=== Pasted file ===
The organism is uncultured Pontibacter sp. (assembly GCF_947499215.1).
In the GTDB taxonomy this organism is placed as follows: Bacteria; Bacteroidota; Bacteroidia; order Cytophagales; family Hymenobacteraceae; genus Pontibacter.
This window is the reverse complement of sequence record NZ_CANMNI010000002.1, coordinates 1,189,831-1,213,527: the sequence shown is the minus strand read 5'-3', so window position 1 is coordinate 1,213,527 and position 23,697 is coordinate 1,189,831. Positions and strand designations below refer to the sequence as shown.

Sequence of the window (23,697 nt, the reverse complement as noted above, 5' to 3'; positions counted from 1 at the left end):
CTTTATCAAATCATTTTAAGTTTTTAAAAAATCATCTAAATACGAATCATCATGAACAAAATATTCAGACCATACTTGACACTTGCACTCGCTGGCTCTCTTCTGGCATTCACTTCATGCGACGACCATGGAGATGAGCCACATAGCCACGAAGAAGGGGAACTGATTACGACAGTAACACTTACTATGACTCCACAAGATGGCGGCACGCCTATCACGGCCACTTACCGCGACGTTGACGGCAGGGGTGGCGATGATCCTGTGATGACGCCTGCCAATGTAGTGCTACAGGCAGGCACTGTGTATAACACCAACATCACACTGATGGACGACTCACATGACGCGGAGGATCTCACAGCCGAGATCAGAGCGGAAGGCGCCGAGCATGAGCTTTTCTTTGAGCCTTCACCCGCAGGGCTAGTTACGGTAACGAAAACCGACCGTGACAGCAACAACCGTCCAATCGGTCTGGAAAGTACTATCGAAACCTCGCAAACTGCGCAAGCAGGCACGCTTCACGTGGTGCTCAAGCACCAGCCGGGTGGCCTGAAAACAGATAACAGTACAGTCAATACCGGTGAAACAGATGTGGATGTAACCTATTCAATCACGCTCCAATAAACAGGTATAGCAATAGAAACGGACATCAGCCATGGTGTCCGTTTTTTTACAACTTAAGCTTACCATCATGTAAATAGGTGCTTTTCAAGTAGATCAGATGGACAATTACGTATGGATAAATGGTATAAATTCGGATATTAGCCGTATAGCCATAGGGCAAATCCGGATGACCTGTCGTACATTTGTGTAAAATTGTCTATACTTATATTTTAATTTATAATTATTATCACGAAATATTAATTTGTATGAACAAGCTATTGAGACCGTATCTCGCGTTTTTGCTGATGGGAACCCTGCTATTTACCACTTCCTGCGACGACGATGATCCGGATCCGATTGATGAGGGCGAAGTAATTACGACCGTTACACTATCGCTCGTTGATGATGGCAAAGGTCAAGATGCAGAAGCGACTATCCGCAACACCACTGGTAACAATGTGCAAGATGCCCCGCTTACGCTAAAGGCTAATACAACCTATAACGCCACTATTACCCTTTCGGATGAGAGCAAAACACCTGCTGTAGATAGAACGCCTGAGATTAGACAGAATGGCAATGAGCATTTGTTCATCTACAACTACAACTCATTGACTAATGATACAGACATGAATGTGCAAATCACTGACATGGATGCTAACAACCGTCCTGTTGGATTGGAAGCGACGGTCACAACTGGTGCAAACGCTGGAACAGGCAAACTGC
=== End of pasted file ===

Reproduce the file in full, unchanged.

The organism is uncultured Pontibacter sp. (assembly GCF_947499215.1).
In the GTDB taxonomy this organism is placed as follows: Bacteria; Bacteroidota; Bacteroidia; order Cytophagales; family Hymenobacteraceae; genus Pontibacter.
This window is the reverse complement of sequence record NZ_CANMNI010000002.1, coordinates 1,189,831-1,213,527: the sequence shown is the minus strand read 5'-3', so window position 1 is coordinate 1,213,527 and position 23,697 is coordinate 1,189,831. Positions and strand designations below refer to the sequence as shown.

Sequence of the window (23,697 nt, the reverse complement as noted above, 5' to 3'; positions counted from 1 at the left end):
CTTTATCAAATCATTTTAAGTTTTTAAAAAATCATCTAAATACGAATCATCATGAACAAAATATTCAGACCATACTTGACACTTGCACTCGCTGGCTCTCTTCTGGCATTCACTTCATGCGACGACCATGGAGATGAGCCACATAGCCACGAAGAAGGGGAACTGATTACGACAGTAACACTTACTATGACTCCACAAGATGGCGGCACGCCTATCACGGCCACTTACCGCGACGTTGACGGCAGGGGTGGCGATGATCCTGTGATGACGCCTGCCAATGTAGTGCTACAGGCAGGCACTGTGTATAACACCAACATCACACTGATGGACGACTCACATGACGCGGAGGATCTCACAGCCGAGATCAGAGCGGAAGGCGCCGAGCATGAGCTTTTCTTTGAGCCTTCACCCGCAGGGCTAGTTACGGTAACGAAAACCGACCGTGACAGCAACAACCGTCCAATCGGTCTGGAAAGTACTATCGAAACCTCGCAAACTGCGCAAGCAGGCACGCTTCACGTGGTGCTCAAGCACCAGCCGGGTGGCCTGAAAACAGATAACAGTACAGTCAATACCGGTGAAACAGATGTGGATGTAACCTATTCAATCACGCTCCAATAAACAGGTATAGCAATAGAAACGGACATCAGCCATGGTGTCCGTTTTTTTACAACTTAAGCTTACCATCATGTAAATAGGTGCTTTTCAAGTAGATCAGATGGACAATTACGTATGGATAAATGGTATAAATTCGGATATTAGCCGTATAGCCATAGGGCAAATCCGGATGACCTGTCGTACATTTGTGTAAAATTGTCTATACTTATATTTTAATTTATAATTATTATCACGAAATATTAATTTGTATGAACAAGCTATTGAGACCGTATCTCGCGTTTTTGCTGATGGGAACCCTGCTATTTACCACTTCCTGCGACGACGATGATCCGGATCCGATTGATGAGGGCGAAGTAATTACGACCGTTACACTATCGCTCGTTGATGATGGCAAAGGTCAAGATGCAGAAGCGACTATCCGCAACACCACTGGTAACAATGTGCAAGATGCCCCGCTTACGCTAAAGGCTAATACAACCTATAACGCCACTATTACCCTTTCGGATGAGAGCAAAACACCTGCTGTAGATAGAACGCCTGAGATTAGACAGAATGGCAATGAGCATTTGTTCATCTACAACTACAACTCATTGACTAATGATACAGACATGAATGTGCAAATCACTGACATGGATGCTAACAACCGTCCTGTTGGATTGGAAGCGACGGTCACAACTGGTGCAAACGCTGGAACAGGCAAACTGC